Interesting conversations with readers give me a lot to think about, so I like to provide a platform for those conversations.
Someone recently brought up amateur/aspiring v. professional.
I have known people who create guidelines for when a person can call himself or herself an author (or even a writer). It’s the same with most artists. Are they amateur and aspiring or professional and experienced?
Many of us have had this burning passion or determination to do something since childhood. Ideas and urges came, and we responded. We delivered. I feel we know whether we identify as poets, writers, artists, musicians before we ever have a book published, show our work in a museum or get on stage with a band. We may be aspiring to succeed and to master our crafts, but we are not aspiring to be what we are.
I remember a fifth-grade poetry assignment. The kid behind me copied my poem. When the teacher (nun) caught him, he told her he copied it from a book. I imagine he thought he’d get in less trouble for that, I don’t know. Maybe he just wanted me to go down with him. Nevertheless, she believed him. She asked for the book, and I was so confused that I was trying to find this book that didn’t exist… in my desk. (Nuns raising their voices to me invoked terror.) Then something strange happened. All these kids began calling out that this boy was lying because I was a writer, and I had always been a writer… other ten-year-olds! Amusing as it seems, they touched my heart for a lifetime. She asked me again if I copied the poem from a book, and I finally found the courage to say I didn’t. She gave me a gold star and displayed it on the wall for Parent-Teacher Conference Day. I will never forget this; how the kids knew this thing about me because it was already part of my identity.
As another example, my nephew was drawing since the age of five. I have never seen anything amateur about his approach, his expression, or his final product. (As an aside, he’s amazing.)
People may tell you things like, well you’re not published, you’re not an author, or you’re not a writer, even though you have been doing this thing ever since you can remember.
If there is anything to separate the amateurs from the pros, for me, it is the desire and willingness to give your best and give your all.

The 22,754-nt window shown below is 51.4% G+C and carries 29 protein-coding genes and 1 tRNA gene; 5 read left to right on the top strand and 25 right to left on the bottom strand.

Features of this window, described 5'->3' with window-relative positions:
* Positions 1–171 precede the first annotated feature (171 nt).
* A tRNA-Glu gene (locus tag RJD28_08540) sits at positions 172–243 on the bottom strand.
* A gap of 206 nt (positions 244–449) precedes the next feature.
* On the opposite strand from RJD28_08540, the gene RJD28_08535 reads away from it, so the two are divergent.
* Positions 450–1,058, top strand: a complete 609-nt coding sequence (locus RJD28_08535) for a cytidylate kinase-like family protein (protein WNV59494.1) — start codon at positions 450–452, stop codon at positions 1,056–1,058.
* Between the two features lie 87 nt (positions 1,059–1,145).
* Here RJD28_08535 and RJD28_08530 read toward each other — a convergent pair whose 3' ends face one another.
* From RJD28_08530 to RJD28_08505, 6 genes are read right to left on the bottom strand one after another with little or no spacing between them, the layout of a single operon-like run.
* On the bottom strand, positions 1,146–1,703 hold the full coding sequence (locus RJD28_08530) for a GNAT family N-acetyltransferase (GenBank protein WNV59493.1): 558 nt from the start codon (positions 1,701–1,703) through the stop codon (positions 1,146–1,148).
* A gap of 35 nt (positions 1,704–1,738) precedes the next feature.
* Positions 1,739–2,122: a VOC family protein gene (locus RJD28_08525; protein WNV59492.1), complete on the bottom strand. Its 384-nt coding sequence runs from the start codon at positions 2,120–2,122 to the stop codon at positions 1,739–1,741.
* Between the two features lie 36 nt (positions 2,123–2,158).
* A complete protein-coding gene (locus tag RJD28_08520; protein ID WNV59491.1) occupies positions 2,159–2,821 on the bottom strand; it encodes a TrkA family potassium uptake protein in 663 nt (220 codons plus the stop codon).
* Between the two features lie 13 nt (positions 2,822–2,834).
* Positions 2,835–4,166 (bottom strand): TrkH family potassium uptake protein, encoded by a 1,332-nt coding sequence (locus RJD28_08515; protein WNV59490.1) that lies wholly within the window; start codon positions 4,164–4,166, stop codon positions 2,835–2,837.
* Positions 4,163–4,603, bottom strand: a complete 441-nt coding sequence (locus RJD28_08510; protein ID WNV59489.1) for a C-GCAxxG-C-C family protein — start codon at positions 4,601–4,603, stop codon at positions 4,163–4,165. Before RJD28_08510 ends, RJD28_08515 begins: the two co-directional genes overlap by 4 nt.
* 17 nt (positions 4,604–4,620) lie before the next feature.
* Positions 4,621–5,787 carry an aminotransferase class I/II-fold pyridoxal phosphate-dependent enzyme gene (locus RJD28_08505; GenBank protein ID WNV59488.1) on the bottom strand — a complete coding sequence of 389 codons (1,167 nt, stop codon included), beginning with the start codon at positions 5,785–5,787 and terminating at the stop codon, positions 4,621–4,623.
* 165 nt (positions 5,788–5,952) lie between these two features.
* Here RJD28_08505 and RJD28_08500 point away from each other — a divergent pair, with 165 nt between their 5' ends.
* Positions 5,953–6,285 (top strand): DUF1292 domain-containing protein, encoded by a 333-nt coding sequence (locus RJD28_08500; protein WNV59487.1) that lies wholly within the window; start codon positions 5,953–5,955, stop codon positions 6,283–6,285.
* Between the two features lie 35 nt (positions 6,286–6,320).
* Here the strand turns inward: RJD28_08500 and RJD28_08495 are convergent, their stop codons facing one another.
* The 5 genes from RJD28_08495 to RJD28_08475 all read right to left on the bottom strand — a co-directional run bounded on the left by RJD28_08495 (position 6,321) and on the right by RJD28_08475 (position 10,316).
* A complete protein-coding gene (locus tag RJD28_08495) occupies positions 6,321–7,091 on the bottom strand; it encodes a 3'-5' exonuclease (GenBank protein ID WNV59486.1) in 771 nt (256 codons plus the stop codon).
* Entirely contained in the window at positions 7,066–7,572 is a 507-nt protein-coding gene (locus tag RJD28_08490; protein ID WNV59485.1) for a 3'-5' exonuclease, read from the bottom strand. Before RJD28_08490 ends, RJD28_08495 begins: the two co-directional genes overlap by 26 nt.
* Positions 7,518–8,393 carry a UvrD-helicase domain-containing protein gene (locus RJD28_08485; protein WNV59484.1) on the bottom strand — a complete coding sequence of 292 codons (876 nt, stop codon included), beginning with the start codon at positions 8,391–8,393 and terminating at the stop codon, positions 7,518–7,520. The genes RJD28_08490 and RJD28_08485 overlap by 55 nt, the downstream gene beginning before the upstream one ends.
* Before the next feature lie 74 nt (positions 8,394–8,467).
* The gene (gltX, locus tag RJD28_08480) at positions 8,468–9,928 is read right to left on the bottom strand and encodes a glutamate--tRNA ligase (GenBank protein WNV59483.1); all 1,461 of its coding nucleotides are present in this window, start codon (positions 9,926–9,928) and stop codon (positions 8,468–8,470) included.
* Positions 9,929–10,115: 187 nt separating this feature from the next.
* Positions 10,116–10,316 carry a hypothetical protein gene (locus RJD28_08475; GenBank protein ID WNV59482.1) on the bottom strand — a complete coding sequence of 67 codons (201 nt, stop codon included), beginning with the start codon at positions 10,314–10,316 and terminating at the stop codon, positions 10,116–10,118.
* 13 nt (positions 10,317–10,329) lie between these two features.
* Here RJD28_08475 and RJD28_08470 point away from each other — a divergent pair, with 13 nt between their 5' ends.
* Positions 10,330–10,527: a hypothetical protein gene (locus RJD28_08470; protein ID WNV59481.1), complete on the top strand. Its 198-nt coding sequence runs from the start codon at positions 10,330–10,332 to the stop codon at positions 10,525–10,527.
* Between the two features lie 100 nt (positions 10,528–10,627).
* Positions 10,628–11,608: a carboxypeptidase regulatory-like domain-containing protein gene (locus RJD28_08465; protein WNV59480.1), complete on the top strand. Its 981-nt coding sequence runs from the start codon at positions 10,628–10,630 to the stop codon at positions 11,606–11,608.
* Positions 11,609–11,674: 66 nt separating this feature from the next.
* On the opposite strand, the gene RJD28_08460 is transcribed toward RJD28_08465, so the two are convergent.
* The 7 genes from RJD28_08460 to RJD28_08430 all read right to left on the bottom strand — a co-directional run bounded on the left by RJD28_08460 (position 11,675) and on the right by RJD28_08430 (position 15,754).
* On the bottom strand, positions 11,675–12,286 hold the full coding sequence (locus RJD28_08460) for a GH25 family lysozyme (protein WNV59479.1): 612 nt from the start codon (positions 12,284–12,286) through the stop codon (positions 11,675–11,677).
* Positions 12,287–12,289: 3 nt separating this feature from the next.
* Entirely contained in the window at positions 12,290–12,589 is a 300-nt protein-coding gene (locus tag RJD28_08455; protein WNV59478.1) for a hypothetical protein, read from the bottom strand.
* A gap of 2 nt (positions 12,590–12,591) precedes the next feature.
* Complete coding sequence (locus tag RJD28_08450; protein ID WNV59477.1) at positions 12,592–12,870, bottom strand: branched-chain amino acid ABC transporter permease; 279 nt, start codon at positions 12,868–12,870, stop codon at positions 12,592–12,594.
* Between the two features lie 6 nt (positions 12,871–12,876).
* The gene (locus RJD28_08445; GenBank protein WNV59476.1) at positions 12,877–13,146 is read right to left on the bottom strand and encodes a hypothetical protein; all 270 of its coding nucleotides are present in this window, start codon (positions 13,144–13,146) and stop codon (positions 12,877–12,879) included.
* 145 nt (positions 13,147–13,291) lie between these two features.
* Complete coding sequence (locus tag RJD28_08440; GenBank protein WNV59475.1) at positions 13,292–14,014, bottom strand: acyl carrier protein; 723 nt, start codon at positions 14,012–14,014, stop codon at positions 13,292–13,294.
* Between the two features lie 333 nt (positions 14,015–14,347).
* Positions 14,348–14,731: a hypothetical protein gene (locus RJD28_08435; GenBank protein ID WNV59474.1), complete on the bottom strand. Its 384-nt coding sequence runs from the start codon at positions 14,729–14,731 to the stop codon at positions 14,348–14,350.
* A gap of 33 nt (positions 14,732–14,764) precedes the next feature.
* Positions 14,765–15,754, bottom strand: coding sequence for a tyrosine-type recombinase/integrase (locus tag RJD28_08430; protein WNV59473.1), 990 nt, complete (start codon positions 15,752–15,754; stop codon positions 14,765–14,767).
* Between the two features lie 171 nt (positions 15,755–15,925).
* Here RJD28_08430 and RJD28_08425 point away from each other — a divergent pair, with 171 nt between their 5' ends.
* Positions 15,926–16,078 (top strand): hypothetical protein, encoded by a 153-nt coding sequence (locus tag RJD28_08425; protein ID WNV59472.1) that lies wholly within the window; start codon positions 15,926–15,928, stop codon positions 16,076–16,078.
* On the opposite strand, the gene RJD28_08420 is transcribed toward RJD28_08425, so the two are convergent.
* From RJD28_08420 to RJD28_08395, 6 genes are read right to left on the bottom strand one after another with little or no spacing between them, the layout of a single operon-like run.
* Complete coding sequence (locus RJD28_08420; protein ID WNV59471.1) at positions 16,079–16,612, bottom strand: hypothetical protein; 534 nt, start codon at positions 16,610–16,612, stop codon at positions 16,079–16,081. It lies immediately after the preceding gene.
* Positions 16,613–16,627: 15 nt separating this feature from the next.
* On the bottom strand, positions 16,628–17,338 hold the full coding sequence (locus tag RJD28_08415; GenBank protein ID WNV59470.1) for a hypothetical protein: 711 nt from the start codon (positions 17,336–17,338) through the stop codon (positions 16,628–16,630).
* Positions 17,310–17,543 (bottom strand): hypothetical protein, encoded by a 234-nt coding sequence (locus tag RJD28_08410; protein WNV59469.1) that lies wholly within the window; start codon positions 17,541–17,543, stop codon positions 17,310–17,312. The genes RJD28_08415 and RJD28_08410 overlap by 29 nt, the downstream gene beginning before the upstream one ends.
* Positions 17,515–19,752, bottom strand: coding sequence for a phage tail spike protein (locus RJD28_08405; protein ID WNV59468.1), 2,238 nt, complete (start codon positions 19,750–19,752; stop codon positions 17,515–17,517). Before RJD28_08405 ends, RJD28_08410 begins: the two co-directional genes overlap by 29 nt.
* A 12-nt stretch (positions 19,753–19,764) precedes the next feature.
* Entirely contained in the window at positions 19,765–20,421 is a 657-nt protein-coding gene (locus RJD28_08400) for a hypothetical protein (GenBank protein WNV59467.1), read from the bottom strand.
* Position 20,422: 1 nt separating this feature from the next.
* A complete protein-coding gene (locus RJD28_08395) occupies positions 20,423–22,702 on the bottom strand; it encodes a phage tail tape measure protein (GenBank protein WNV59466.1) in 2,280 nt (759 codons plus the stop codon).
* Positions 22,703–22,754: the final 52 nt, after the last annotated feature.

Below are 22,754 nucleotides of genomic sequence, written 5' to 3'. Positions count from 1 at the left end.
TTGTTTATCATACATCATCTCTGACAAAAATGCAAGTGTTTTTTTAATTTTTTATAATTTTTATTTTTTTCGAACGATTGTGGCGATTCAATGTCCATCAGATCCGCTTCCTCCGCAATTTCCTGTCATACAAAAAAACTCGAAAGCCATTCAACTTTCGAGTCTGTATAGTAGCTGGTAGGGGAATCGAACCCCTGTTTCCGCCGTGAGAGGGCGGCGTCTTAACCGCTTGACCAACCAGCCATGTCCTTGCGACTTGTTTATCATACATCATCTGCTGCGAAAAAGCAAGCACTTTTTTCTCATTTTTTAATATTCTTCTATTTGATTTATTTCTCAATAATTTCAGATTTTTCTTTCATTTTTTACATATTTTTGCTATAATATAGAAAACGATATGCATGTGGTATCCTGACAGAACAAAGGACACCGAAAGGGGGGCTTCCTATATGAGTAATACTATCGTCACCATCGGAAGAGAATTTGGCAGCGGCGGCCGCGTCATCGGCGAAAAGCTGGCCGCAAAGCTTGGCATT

Pros focus on mastering their craft. They set goals. It is a priority in their lives, and they will devote as much time to it as is possible. They can’t “not” do it. They know the passion is the fire in their soul. It’s their heart. They know it’s who they are.
Whether we are good or not, that is another story, but we have control over that, too.
From early on, characterization and dialogue were my strengths. Description was my weakness. I was not observant. I kept my mind clouded with other things, the obsessions of the moment. Eventually, I realized I had to work hard on that area, and I did with much success.
There’s no doubt in my mind that we often feel we don’t measure up, as people, as artists. If we believe that, that’s when we work to get better: identify problems, find solutions, expand our knowledge, and hone our skills. The desire exists for a reason, and learning is perpetual. We can always do better. That is all a part of mastering.
© Copyright February 7, 2015 by Kyrian Lyndon at kyrianlyndon.com. All rights reserved. No reproduction permitted without permission.
2 thoughts on “FIRE IN THE SOUL”
One of my greatest achievements in life is to accomplish what I have been told is not possible. I aspire to complete the inevitable every day, teaching others to strive to reach and never give up on their passion as well. You and your nephew are born talents. ❤
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I love the story of how the kids standing up for you gave you the courage to say the truth to that scary nun. And that you wrote so much other little kids were aware of it!
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